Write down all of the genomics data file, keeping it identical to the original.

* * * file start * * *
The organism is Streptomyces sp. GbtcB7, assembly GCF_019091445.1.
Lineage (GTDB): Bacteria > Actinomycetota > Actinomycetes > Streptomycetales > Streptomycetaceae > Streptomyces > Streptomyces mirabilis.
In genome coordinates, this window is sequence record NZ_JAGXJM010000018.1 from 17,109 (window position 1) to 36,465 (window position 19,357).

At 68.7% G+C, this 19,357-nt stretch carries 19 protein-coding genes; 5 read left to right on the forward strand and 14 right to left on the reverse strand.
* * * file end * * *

The organism is Streptomyces sp. GbtcB7, assembly GCF_019091445.1.
Lineage (GTDB): Bacteria > Actinomycetota > Actinomycetes > Streptomycetales > Streptomycetaceae > Streptomyces > Streptomyces mirabilis.
In genome coordinates, this window is sequence record NZ_JAGXJM010000018.1 from 17,109 (window position 1) to 36,465 (window position 19,357).

At 68.7% G+C, this 19,357-nt stretch carries 19 protein-coding genes; 5 read left to right on the forward strand and 14 right to left on the reverse strand.